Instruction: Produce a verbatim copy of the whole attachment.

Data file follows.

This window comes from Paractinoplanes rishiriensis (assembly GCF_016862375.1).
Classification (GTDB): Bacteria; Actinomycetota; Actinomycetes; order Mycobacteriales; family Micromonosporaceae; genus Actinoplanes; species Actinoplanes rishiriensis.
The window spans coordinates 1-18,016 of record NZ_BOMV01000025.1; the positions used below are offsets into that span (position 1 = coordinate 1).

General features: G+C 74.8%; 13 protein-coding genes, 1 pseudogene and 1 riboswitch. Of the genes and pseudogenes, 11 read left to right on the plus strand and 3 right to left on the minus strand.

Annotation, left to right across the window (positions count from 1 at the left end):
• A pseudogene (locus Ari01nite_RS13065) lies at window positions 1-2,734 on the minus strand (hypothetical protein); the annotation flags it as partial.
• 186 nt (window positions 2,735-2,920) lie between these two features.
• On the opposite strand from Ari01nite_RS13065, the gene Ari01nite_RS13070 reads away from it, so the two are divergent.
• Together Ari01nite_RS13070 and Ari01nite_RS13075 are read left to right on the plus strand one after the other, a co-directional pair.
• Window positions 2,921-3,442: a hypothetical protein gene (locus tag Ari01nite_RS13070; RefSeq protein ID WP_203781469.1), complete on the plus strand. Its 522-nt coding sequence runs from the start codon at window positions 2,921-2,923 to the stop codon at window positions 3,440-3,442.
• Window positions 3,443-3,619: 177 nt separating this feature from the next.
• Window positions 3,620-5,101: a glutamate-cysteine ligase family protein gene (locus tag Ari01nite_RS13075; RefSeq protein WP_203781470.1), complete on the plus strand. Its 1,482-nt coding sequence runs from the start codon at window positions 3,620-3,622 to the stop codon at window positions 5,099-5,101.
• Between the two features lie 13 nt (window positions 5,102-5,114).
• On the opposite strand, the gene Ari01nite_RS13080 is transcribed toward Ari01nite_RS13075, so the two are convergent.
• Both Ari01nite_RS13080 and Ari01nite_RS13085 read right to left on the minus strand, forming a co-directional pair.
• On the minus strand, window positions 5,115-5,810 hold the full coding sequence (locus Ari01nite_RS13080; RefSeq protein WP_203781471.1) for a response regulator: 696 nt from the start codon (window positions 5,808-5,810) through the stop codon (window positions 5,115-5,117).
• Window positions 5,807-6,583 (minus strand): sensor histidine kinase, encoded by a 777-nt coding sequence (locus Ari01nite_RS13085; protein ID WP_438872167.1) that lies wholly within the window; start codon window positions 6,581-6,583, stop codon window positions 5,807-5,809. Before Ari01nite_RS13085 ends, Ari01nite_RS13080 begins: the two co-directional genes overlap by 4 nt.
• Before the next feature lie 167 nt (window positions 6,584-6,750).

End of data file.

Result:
This window comes from Paractinoplanes rishiriensis (assembly GCF_016862375.1).
Classification (GTDB): Bacteria; Actinomycetota; Actinomycetes; order Mycobacteriales; family Micromonosporaceae; genus Actinoplanes; species Actinoplanes rishiriensis.
The window spans coordinates 1-18,016 of record NZ_BOMV01000025.1; the positions used below are offsets into that span (position 1 = coordinate 1).

General features: G+C 74.8%; 13 protein-coding genes, 1 pseudogene and 1 riboswitch. Of the genes and pseudogenes, 11 read left to right on the plus strand and 3 right to left on the minus strand.

Annotation, left to right across the window (positions count from 1 at the left end):
• A pseudogene (locus Ari01nite_RS13065) lies at window positions 1-2,734 on the minus strand (hypothetical protein); the annotation flags it as partial.
• 186 nt (window positions 2,735-2,920) lie between these two features.
• On the opposite strand from Ari01nite_RS13065, the gene Ari01nite_RS13070 reads away from it, so the two are divergent.
• Together Ari01nite_RS13070 and Ari01nite_RS13075 are read left to right on the plus strand one after the other, a co-directional pair.
• Window positions 2,921-3,442: a hypothetical protein gene (locus tag Ari01nite_RS13070; RefSeq protein ID WP_203781469.1), complete on the plus strand. Its 522-nt coding sequence runs from the start codon at window positions 2,921-2,923 to the stop codon at window positions 3,440-3,442.
• Window positions 3,443-3,619: 177 nt separating this feature from the next.
• Window positions 3,620-5,101: a glutamate-cysteine ligase family protein gene (locus tag Ari01nite_RS13075; RefSeq protein WP_203781470.1), complete on the plus strand. Its 1,482-nt coding sequence runs from the start codon at window positions 3,620-3,622 to the stop codon at window positions 5,099-5,101.
• Between the two features lie 13 nt (window positions 5,102-5,114).
• On the opposite strand, the gene Ari01nite_RS13080 is transcribed toward Ari01nite_RS13075, so the two are convergent.
• Both Ari01nite_RS13080 and Ari01nite_RS13085 read right to left on the minus strand, forming a co-directional pair.
• On the minus strand, window positions 5,115-5,810 hold the full coding sequence (locus Ari01nite_RS13080; RefSeq protein WP_203781471.1) for a response regulator: 696 nt from the start codon (window positions 5,808-5,810) through the stop codon (window positions 5,115-5,117).
• Window positions 5,807-6,583 (minus strand): sensor histidine kinase, encoded by a 777-nt coding sequence (locus Ari01nite_RS13085; protein ID WP_438872167.1) that lies wholly within the window; start codon window positions 6,581-6,583, stop codon window positions 5,807-5,809. Before Ari01nite_RS13085 ends, Ari01nite_RS13080 begins: the two co-directional genes overlap by 4 nt.
• Before the next feature lie 167 nt (window positions 6,584-6,750).